Saturday 18 January 2020

Clinton condemns 'outrageous and cowardly' Black murder

Michael McHugh, Press Association

DETECTIVES probing the murder of a prison officer in Northern Ireland were continuing to question three men over the killing today.



David Black (52) was gunned down on Thursday during a high-speed ambush on a motorway as he drove to work at Maghaberry high-security prison



Two men, including prominent dissident republican Colin Duffy, were arrested north of the border yesterday morning before a 29-year-old suspect was detained in the Irish Republic last night. They remain in police custody in connection with the murder.

US Secretary of State Hillary Clinton has described the killing as a senseless cowardly act.

In statement, Mrs Clinton said there could be no justification for the murder of the prison officer.

"There is no justification for this outrageous and cowardly act," she said.



"I offer my sincere condolences to the family, friends and colleagues of officer Black, who had a long and distinguished record of service.



"The United States remains resolute in support of the people of Northern Ireland, who have condemned violence and embraced the path to peace and reconciliation."



Mrs Clinton and President Bill Clinton have supported the Northern Ireland peace process since the 1990s.







Duffy (44) was detained with a second man in Lurgan, Co Armagh, just miles from where Mr Black was ambushed on the M1 motorway on his way to work at the top-security prison, near Lisburn, Co Antrim.



The 29-year-old suspect was detained in Co Leitrim and taken to Carrick-On-Shannon garda station under Section 30 Offences Against the State Act 1939, Irish police said.



Mr Black's killing has prompted condemnation from across Britain and Ireland while detectives leading the inquiry insisted they needed the public's help to bring the killers to justice.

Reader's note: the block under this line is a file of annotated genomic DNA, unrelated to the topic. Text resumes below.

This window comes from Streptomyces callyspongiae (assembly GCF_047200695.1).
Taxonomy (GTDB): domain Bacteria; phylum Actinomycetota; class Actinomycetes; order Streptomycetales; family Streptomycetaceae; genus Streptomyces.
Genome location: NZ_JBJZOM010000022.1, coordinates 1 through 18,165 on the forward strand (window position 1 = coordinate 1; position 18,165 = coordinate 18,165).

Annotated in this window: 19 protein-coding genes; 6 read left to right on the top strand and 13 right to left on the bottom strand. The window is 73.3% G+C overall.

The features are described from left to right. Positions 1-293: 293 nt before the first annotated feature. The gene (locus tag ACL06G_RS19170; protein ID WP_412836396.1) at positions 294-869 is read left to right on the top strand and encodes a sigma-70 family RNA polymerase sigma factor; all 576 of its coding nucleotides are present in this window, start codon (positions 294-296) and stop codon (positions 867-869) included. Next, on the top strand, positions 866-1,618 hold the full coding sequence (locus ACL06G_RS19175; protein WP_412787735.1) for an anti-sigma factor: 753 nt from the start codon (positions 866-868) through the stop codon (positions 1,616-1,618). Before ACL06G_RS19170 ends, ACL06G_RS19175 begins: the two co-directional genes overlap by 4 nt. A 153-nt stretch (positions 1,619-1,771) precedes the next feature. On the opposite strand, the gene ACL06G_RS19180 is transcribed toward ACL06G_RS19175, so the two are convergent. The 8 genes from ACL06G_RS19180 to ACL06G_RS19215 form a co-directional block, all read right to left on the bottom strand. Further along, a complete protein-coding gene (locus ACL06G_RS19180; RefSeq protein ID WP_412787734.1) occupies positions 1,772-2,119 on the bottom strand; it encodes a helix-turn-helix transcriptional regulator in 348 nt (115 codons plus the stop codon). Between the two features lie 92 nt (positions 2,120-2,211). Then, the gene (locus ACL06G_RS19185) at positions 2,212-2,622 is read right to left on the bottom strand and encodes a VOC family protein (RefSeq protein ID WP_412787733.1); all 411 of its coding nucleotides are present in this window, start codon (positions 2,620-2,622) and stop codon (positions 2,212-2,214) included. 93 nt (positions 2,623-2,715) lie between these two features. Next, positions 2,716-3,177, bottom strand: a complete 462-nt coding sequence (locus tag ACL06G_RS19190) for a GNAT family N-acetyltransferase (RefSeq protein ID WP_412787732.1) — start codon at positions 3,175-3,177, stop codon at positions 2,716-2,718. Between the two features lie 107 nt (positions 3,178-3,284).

Superintendent Keith Agnew declared: "Condemnation, however strident, is not enough. It needs to be translated into information if our investigation is to make maximum progress."



Duffy, 44, who has been cleared of murder charges on three separate previous occasions - the latest last January after two soldiers were shot dead outside Massereene Army barracks in March 2009 - was arrested at his home in the Kilwilkie estate where republicans opposed to the peace process have huge support.



Politicians on all sides condemned the murder of the prison officer, who was planning to retire next year after more than 30 years of service.

Taoiseach Enda Kenny, who was in Armagh for talks with Northern Ireland First Minister Peter Robinson and Deputy First Minister Martin McGuinness, said the dissident republicans had been linked to criminality and drug dealing which had also led to deaths on the streets of Dublin.



Mr Black's murder had overshadowed the meeting, he said.



Police have confirmed the dark blue Toyota Camry car used by the gunman and then later burned out had Dublin-registered number plates.



Duffy and the second man, 31, are being held at Antrim but detectives clearly believe it will be up to the public to give them the breakthrough they need.



Mr Black drove from his home in Cookstown, Co Tyrone, then through Stewartstown, and minutes after pulling on to the motorway in his Audi A4, the car carrying the gunman pulled up alongside.



The killer opened fire after a passenger side window was lowered. Mr Black was hit and his car then careered off the road and into a ditch.



Secretary of State Teresa Villiers said the terrorists would not succeed.



She told the Commons: "The future of Northern Ireland will only ever be determined by democracy and by consent. That is a clear message coming from Northern Ireland in the wake of this tragedy, from political leaders, from church leaders and from across the wider community."



Mr McGuinness claimed the dissidents had the support of only a tiny minority.



He added: "What you have to understand is that if you support these people you are effectively supporting people who are swimming in a sea of criminality and drugs, dressing it up on occasions in a flag of political convenience, and you shouldn't be under any illusions about that."



Away from attacks on security force personnel, they had become embroiled in violent feuds with drug dealers on both sides of the Irish border, resulting in a number of recent murders.



Mr McGuinness said: "People need to get real. They need to recognise the danger that a tiny number of people can represent to human beings and they need to recognise that the world has changed, that over the course of the last 15 years we have built something, all of us together, which we can be very proud of."



Mr Robinson branded the dissidents the enemies of everyone across the island of Ireland.



He added: "When someone strikes at the Prison Service in Northern Ireland, that's our Prison Service, that's part of our community, they are attacking us as part of that community and the community must give a community response to that."



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